Too much of a good thing: Damaging atmospheric rivers likely to increase flood risk |

Too much of a good thing: Damaging atmospheric rivers likely to increase flood risk

Mariana Webb, Adrian Harpold, and Christine Albano
The combination of snow and rain is caused flooding on some South Lake Tahoe streets.
Ryan Hoffman / Tahoe Daily Tribune

Winter in the Truckee River Watershed can be a picturesque wonderland of snow-capped peaks and snow sports. However, it is also a season of heightened flood risk that we expect to increase as our community continues to feel the impacts of climate change.

The primary ingredients for flooding in the region are ‘atmospheric rivers.’ These long, narrow corridors of water vapor in the atmosphere carry moisture from the tropical Pacific Ocean to the mid-latitudes, home to Tahoe and the Truckee River Watershed. On average, a single atmospheric river transports the equivalent of 7-15 Mississippi Rivers worth of water.

While we rely on atmospheric rivers to fill Lake Tahoe and the six downstream reservoirs, flooding can occur when we receive too much water too quickly. Throughout history, all the largest peak flows on the Truckee River have been associated with atmospheric rivers. These events bring significant damage and disruption to the Tahoe Basin and downstream communities. Multiple atmospheric rivers arriving in close succession, as occurred this winter and in 1997, 2005, and 2017, can be particularly destructive because they compound the effects of a single storm and limit communities’ ability to react. The 1997 flood caused an estimated $700 million in damages and left downtown Reno under feet of water.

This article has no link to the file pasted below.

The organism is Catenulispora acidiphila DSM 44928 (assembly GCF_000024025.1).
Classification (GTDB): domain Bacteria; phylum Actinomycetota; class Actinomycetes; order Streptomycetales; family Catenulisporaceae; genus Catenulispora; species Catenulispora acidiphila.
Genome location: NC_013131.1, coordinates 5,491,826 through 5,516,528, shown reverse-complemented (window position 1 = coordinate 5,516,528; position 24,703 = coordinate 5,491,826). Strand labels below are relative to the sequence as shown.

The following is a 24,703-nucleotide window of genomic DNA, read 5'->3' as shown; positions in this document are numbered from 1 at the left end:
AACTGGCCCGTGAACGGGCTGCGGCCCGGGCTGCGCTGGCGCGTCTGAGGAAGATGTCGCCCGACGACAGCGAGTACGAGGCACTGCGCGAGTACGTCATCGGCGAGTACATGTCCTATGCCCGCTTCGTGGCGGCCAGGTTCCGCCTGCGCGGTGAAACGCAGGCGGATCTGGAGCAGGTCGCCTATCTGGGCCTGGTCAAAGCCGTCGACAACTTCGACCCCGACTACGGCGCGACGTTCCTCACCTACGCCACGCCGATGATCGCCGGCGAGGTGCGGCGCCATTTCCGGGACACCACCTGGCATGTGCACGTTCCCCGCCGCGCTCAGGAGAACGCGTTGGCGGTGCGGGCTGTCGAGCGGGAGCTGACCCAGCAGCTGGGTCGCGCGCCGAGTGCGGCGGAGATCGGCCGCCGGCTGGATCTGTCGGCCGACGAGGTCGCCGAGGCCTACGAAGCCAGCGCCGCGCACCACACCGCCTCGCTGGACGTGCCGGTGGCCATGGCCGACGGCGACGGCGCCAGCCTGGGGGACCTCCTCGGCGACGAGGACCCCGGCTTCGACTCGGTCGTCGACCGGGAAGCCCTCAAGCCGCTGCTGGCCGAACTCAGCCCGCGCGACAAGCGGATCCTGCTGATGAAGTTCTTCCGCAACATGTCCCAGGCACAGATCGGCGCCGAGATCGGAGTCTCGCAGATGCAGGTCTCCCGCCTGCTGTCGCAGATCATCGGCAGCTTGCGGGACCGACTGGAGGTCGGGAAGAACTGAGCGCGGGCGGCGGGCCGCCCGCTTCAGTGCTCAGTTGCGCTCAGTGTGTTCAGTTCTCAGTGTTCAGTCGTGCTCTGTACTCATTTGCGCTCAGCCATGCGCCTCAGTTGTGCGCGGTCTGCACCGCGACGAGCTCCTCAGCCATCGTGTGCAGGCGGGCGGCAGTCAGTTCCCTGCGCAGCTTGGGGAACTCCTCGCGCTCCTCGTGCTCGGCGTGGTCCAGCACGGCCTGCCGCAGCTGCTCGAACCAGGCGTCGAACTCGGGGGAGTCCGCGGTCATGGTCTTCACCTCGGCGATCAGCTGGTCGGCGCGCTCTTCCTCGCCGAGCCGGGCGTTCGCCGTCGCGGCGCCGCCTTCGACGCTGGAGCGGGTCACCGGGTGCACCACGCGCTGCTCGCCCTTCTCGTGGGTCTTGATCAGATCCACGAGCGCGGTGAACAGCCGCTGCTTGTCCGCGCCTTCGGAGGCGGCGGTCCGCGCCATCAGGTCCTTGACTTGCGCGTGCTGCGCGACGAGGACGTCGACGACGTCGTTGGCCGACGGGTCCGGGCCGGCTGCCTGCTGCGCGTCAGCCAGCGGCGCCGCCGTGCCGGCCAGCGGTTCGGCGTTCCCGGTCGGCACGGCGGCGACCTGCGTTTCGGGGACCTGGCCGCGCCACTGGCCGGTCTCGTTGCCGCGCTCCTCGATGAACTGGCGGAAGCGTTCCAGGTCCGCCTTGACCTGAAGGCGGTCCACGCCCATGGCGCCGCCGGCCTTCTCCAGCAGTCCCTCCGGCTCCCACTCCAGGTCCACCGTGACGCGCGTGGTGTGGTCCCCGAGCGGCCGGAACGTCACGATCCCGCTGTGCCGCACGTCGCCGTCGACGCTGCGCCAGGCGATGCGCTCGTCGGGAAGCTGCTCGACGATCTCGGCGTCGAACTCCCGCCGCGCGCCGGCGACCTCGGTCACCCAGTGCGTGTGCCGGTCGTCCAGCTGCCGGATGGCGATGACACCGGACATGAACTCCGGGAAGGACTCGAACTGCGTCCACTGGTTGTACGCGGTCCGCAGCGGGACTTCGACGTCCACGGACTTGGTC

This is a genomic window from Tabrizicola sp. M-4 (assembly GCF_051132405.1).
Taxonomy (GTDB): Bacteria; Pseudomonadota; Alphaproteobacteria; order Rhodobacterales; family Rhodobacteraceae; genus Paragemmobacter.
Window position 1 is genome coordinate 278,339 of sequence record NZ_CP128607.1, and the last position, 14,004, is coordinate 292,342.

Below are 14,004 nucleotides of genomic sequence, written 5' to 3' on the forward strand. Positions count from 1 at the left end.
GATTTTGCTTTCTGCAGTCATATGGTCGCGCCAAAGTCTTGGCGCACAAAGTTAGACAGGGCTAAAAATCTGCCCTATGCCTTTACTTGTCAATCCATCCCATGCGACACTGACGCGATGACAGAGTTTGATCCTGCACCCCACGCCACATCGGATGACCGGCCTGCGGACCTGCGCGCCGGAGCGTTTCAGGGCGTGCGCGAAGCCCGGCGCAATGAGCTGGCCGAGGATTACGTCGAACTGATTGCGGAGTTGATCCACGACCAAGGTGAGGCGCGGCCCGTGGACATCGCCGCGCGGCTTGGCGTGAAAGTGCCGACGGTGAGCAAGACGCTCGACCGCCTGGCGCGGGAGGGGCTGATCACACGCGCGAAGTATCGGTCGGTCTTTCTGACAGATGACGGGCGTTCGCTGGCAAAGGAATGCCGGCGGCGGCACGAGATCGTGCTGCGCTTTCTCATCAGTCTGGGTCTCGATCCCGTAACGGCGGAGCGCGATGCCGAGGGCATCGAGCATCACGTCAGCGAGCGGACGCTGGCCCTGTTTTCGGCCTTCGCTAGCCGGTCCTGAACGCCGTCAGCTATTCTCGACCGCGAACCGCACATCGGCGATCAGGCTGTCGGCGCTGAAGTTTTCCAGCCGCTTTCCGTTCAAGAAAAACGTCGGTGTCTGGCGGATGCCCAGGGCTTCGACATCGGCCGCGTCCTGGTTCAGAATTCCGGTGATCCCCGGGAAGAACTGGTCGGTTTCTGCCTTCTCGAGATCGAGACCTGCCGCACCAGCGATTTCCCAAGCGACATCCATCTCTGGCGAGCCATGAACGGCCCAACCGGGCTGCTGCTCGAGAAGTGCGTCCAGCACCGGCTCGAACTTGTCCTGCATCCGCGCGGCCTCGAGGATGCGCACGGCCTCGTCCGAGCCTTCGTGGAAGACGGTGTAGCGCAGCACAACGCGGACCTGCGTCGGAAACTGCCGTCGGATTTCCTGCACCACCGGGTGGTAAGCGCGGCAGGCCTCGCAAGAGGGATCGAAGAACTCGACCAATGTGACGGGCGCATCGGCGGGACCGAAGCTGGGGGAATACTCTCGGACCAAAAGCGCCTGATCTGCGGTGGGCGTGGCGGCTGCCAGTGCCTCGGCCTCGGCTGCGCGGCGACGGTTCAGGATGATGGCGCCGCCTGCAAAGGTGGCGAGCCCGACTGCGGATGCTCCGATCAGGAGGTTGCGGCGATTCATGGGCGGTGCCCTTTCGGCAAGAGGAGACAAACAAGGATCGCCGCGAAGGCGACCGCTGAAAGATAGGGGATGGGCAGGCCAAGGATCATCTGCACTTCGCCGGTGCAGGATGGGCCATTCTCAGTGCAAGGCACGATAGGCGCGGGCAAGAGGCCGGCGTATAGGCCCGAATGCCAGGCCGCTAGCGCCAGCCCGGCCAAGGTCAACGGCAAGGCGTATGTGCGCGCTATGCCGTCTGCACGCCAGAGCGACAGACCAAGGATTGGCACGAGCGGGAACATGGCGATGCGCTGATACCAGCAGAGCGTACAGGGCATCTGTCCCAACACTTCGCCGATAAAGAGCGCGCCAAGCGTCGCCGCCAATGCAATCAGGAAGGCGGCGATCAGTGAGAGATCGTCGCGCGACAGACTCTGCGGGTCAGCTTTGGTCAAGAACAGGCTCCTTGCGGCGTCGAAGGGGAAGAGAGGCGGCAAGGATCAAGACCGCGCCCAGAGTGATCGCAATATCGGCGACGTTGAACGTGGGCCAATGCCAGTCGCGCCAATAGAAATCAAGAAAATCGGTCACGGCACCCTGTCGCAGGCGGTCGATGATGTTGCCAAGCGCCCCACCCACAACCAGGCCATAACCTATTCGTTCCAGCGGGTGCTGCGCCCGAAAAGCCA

While atmospheric rivers are the primary ingredient, a flood recipe includes several others. Warmer storms cause more moisture to fall as rain rather than snow, increasing the runoff into streams and rivers and the risk of rain-on-snow flooding. The average elevation in the Tahoe Basin is around 7,000 feet, right in the range of where the rain-snow line typically falls, which makes flood forecasting in our region especially challenging. The strength of the rain shadow – or the amount of precipitation that falls on the leeward (eastern) side of the Sierra crest – also influences precipitation amounts and flood potential and is similarly difficult to forecast. Finally, conditions on the ground before the storm arrives, including antecedent soil moisture, the ability of the snowpack to hold or release rainwater (a function of depth and temperature), and reservoir levels, can exacerbate or mitigate flooding. Rain falling on the leeward (western) side of the Sierra combined with saturated soils, a ‘ripe’ snowpack ready to melt, and full reservoirs mean that precipitation from atmospheric rivers has nowhere to go but downstream, increasing flood risk.